Duron Carter was wearing camouflage apparel at B.C. Lions’ training camp on Monday, but maintaining general resemblance to background has never been his thing.
Nobody inside the Leos’ organization wants Carter to lose that pop, providing colourful personality doesn’t ambush team accord.
“The media, guys on social media, like to give him a bad rep,” Lions’ receiver Bryan Burnham said on Day 2 of main camp at Hillside Stadium.
“I don’t know where the locker room cancer talk came from because he’s been nothing but great. You keep tabs on it. You see what people say in the media, but when Duron got here, it’s a clean slate. I know he wants to come out here, compete, play football and win games. That’s all that matters.”
The Lions announced the signing of 28-year-old Carter — a 6-foot-5, 205-pound receiver from Fort Lauderdale and the son of NFL Hall of Fame wideout Cris Carter — to a one-year deal worth about $150,000 on Feb. 13, a day after he became a free agent.
Carter, who has enjoyed success on both offence and defence, is a proven game-changing talent, but questions about his effect on the locker room are warranted, given well-documented run-ins with former teammates, coaches and the law.
The Saskatchewan Roughriders sent him packing during their bye week last August, ending a tenure in which flashes of greatness were accompanied by marijuana-possession charges, inconsistent play, a tussle with a practice-roster teammate and spats with coaches.
“Everything gets blown out of proportion,” Carter, a CFL all-star in 2014 and 2017, told KTW. “You don’t need to be worried. You need to be worried about other teams. They [fans] need to stop reading into the news. I’m completely comfortable here.”
Carter finished the 2018 campaign with the Toronto Argonauts, catching 10 passes for 119 yards and one touchdown in eight games, underwhelming numbers that capped a disappointing fifth season in the league.
He hinted at retirement on Twitter in January, but a bond formed with Lions’ general manager Ed Hervey influenced his decision to keep playing, along with the chance to suit up with marquee free-agent signing pivot Mike Reilly.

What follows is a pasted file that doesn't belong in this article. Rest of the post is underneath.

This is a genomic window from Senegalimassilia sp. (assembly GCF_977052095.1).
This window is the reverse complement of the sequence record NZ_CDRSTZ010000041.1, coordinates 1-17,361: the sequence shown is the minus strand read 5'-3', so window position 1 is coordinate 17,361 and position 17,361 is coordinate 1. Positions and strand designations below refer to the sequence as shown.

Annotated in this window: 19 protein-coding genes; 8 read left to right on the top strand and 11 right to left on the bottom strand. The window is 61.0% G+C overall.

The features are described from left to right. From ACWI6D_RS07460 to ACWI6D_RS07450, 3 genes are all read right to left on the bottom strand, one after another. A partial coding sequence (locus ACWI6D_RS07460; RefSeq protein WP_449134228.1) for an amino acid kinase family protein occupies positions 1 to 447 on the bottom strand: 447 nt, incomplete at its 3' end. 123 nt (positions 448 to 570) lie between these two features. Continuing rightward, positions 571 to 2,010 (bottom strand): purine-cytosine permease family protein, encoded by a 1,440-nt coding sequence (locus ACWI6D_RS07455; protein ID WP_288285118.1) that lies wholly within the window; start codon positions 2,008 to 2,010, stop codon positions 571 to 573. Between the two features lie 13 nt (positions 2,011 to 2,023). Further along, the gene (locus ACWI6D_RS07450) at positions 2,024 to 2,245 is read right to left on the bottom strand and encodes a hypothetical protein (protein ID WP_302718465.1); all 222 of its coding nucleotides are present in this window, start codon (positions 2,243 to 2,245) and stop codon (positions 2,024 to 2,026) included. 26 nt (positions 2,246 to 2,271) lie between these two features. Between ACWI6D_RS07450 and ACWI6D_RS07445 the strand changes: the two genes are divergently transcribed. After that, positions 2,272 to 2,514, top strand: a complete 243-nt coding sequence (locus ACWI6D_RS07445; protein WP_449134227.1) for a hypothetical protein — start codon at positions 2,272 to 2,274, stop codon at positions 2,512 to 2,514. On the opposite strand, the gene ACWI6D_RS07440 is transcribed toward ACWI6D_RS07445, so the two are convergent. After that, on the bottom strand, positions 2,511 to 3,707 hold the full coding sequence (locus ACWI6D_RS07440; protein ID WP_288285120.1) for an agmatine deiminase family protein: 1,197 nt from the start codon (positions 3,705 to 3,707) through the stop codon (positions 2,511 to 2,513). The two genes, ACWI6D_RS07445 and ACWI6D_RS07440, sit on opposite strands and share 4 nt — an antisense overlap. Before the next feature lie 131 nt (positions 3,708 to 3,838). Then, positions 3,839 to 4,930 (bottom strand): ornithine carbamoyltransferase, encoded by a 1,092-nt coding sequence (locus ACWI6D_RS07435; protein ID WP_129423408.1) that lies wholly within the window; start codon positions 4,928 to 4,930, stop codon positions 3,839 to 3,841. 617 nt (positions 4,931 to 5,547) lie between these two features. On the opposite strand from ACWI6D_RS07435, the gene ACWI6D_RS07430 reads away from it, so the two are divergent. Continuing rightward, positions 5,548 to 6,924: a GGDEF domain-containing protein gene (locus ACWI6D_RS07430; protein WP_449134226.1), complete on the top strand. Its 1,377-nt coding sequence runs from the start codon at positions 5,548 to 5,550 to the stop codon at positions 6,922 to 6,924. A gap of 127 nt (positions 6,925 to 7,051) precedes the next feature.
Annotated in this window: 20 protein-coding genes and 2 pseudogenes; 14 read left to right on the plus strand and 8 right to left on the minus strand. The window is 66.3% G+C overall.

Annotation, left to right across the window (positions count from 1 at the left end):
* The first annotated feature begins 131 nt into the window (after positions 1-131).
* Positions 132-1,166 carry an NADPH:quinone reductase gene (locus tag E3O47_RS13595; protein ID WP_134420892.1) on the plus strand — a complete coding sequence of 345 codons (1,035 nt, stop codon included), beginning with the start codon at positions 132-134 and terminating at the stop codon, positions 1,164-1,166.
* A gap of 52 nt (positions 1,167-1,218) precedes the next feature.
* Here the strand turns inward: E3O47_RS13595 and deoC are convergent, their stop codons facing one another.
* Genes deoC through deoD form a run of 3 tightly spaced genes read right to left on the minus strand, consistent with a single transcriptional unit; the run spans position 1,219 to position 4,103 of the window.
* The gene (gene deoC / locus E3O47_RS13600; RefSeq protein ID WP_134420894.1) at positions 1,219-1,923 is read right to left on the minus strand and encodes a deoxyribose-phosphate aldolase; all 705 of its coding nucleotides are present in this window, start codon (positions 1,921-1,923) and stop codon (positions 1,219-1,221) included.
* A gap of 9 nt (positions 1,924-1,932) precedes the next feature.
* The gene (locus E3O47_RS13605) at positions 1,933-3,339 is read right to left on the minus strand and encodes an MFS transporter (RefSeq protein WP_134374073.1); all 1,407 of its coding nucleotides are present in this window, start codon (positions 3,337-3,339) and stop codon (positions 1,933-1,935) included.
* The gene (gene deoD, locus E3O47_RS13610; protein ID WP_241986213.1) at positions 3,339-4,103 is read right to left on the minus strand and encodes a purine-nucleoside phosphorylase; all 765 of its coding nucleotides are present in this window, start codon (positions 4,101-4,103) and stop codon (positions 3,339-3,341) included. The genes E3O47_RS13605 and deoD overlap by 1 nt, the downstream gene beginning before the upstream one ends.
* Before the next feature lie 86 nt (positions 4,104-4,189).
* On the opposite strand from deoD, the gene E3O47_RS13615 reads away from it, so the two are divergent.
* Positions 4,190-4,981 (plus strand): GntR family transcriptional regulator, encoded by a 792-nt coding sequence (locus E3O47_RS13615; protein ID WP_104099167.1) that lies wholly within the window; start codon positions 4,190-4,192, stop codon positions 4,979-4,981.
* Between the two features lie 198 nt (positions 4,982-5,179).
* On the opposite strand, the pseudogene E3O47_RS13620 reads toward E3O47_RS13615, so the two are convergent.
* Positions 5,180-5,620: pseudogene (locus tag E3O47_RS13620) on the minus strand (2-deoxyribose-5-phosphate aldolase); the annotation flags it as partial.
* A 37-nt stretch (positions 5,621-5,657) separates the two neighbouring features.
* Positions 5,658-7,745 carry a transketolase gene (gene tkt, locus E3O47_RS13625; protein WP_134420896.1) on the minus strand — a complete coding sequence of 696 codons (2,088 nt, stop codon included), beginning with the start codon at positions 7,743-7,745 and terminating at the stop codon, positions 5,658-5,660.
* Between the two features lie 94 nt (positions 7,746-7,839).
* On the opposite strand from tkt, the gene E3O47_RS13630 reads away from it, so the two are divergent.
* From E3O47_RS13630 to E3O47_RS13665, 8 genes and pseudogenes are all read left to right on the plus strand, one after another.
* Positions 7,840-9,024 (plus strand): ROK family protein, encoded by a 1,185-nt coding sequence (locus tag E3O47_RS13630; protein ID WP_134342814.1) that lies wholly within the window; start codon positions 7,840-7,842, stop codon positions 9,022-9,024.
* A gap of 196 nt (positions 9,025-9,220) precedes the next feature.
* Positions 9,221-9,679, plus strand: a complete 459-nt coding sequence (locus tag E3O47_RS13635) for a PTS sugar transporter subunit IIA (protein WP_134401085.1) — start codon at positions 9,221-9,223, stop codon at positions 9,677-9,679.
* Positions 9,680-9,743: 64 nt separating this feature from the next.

“That’s a non-issue to me,” Reilly said when asked about Carter’s off-field baggage. “I judge him on who he is right now and the way he acts around our team. He’s a different personality, a bright personality, colourful, for sure. He’s right here, probably trying to jump into my interview, but that’s part of what makes football great is that we’re not all just robots out here. We’re human beings. I’ll never try to take that away from somebody, as long as it’s not a distraction to our team.”
The Lions are taking the same risk the Roughriders took in 2017, when Saskatchewan inked Carter after a similar Jekyll-And-Hyde stint in Montreal.
Carter’s highs in three seasons with the Alouettes included catching 185 passes for 2,877 yards and 17 touchdowns. Bumping into Ottawa head coach Rick Campbell during a game and engaging in a yelling match with teammate Rakeem Cato were among the lows.
In college, Carter was a projected first-round NFL draft pick in his true freshman year in 2009 at Ohio State, but was ruled academically ineligible to play prior to the 2010 campaign and joined Coffeyville Community College.
He enjoyed a solid season statistically, but when Carter was eligible fot the 2014 NFL Draft, Coffeyville quarterback Cayden Cochran tweeted the team that selects Carter will get a lazy whiner who has no work ethic.
Carter's college career sputtered with unsuccessful stops at Alabama, at which he reportedly failed multiple drug tests and fell out of favour with Nick Saban and the Crimson Tide, and Florida Atlantic, at which his petition to play was turned down.
What happened in college is of no concern to the Lions' star quarterback, who sees a weapon in the receiver who caught 73 balls for 1,043 yards and eight touchdowns in 18 games in 2017.
“He’s got a good support system here,” Reilly said. “He’s got veterans he can trust. He’s got a good coaching staff and great GM. That will help him. He hasn’t had that before.”
The camouflaged pass catcher showed guile, explosiveness and trustworthy mitts to the light spattering of fans in attendance at sunny Hillside Stadium on Victoria Day Monday.
Reilly sees the tools.
“He’s big. He’s physical. He’s strong. He’s got a tonne of athleticism. He’s smart, too,” Reilly said.
“You’re not having to correct him, remind him where to line up. He knows the offence. A lot of guys come into this system and it takes a while to learn, but Duron has a background during his time in Sask, with [offensive co-ordinator] Jarious [Jackson] and [receivers’ coach] Markus Howell. Now, it’s all about us getting on the same page as a unit.”
Keeping Carter on the same page will be pivotal to this receiving platoon’s attack, which won’t be sneaking up on anyone with No. 89 in its ranks.
“You know when he walks in the room, but it’s all positive stuff,” Reilly said.
Added Burnham: “When you get into the season, it can start to be a drag. Things get repetitive and boring. A personality like that is definitely needed in the locker room. I’m happy he’s here. He’s a fun guy. He’s a leader. He’s in a good situation right now.”